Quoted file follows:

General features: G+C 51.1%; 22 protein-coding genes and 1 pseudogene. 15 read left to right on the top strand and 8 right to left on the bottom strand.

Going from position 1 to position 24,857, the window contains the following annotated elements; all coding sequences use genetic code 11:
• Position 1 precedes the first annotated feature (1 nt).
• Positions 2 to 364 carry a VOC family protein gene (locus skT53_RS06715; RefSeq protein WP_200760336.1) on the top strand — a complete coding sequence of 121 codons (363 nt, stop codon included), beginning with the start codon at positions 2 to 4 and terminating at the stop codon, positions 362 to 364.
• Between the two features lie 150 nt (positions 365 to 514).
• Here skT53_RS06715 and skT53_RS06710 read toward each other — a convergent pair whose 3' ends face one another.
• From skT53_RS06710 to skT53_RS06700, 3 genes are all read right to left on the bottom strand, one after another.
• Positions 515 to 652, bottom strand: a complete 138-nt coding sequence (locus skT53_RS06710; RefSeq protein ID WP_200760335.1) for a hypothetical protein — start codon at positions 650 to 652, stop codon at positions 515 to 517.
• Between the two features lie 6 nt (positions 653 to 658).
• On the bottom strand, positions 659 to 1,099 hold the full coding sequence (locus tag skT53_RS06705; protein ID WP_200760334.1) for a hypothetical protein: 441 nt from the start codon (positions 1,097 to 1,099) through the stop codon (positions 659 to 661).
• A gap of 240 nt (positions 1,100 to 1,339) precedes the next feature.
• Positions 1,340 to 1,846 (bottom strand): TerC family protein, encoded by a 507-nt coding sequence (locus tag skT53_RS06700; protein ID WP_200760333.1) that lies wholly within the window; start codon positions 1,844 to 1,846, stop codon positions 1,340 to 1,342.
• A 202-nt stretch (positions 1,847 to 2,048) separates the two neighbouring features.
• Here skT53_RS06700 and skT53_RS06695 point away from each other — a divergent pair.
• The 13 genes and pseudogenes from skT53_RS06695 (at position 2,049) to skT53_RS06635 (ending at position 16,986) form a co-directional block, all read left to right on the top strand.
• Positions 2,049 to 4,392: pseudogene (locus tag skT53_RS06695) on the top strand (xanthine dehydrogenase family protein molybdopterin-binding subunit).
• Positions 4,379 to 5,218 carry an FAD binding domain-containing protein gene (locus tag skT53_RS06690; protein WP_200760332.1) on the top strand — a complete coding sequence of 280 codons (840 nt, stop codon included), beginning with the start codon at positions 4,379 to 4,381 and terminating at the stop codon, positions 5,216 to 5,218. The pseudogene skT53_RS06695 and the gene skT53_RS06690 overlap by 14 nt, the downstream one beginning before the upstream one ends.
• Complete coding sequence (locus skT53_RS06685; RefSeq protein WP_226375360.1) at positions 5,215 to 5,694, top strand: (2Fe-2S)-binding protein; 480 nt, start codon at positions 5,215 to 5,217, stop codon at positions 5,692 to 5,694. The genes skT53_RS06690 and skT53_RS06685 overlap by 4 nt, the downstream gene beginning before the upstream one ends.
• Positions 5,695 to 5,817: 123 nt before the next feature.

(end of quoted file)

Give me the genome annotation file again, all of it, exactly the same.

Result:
General features: G+C 51.1%; 22 protein-coding genes and 1 pseudogene. 15 read left to right on the top strand and 8 right to left on the bottom strand.

Going from position 1 to position 24,857, the window contains the following annotated elements; all coding sequences use genetic code 11:
• Position 1 precedes the first annotated feature (1 nt).
• Positions 2 to 364 carry a VOC family protein gene (locus skT53_RS06715; RefSeq protein WP_200760336.1) on the top strand — a complete coding sequence of 121 codons (363 nt, stop codon included), beginning with the start codon at positions 2 to 4 and terminating at the stop codon, positions 362 to 364.
• Between the two features lie 150 nt (positions 365 to 514).
• Here skT53_RS06715 and skT53_RS06710 read toward each other — a convergent pair whose 3' ends face one another.
• From skT53_RS06710 to skT53_RS06700, 3 genes are all read right to left on the bottom strand, one after another.
• Positions 515 to 652, bottom strand: a complete 138-nt coding sequence (locus skT53_RS06710; RefSeq protein ID WP_200760335.1) for a hypothetical protein — start codon at positions 650 to 652, stop codon at positions 515 to 517.
• Between the two features lie 6 nt (positions 653 to 658).
• On the bottom strand, positions 659 to 1,099 hold the full coding sequence (locus tag skT53_RS06705; protein ID WP_200760334.1) for a hypothetical protein: 441 nt from the start codon (positions 1,097 to 1,099) through the stop codon (positions 659 to 661).
• A gap of 240 nt (positions 1,100 to 1,339) precedes the next feature.
• Positions 1,340 to 1,846 (bottom strand): TerC family protein, encoded by a 507-nt coding sequence (locus tag skT53_RS06700; protein ID WP_200760333.1) that lies wholly within the window; start codon positions 1,844 to 1,846, stop codon positions 1,340 to 1,342.
• A 202-nt stretch (positions 1,847 to 2,048) separates the two neighbouring features.
• Here skT53_RS06700 and skT53_RS06695 point away from each other — a divergent pair.
• The 13 genes and pseudogenes from skT53_RS06695 (at position 2,049) to skT53_RS06635 (ending at position 16,986) form a co-directional block, all read left to right on the top strand.
• Positions 2,049 to 4,392: pseudogene (locus tag skT53_RS06695) on the top strand (xanthine dehydrogenase family protein molybdopterin-binding subunit).
• Positions 4,379 to 5,218 carry an FAD binding domain-containing protein gene (locus tag skT53_RS06690; protein WP_200760332.1) on the top strand — a complete coding sequence of 280 codons (840 nt, stop codon included), beginning with the start codon at positions 4,379 to 4,381 and terminating at the stop codon, positions 5,216 to 5,218. The pseudogene skT53_RS06695 and the gene skT53_RS06690 overlap by 14 nt, the downstream one beginning before the upstream one ends.
• Complete coding sequence (locus skT53_RS06685; RefSeq protein WP_226375360.1) at positions 5,215 to 5,694, top strand: (2Fe-2S)-binding protein; 480 nt, start codon at positions 5,215 to 5,217, stop codon at positions 5,692 to 5,694. The genes skT53_RS06690 and skT53_RS06685 overlap by 4 nt, the downstream gene beginning before the upstream one ends.
• Positions 5,695 to 5,817: 123 nt before the next feature.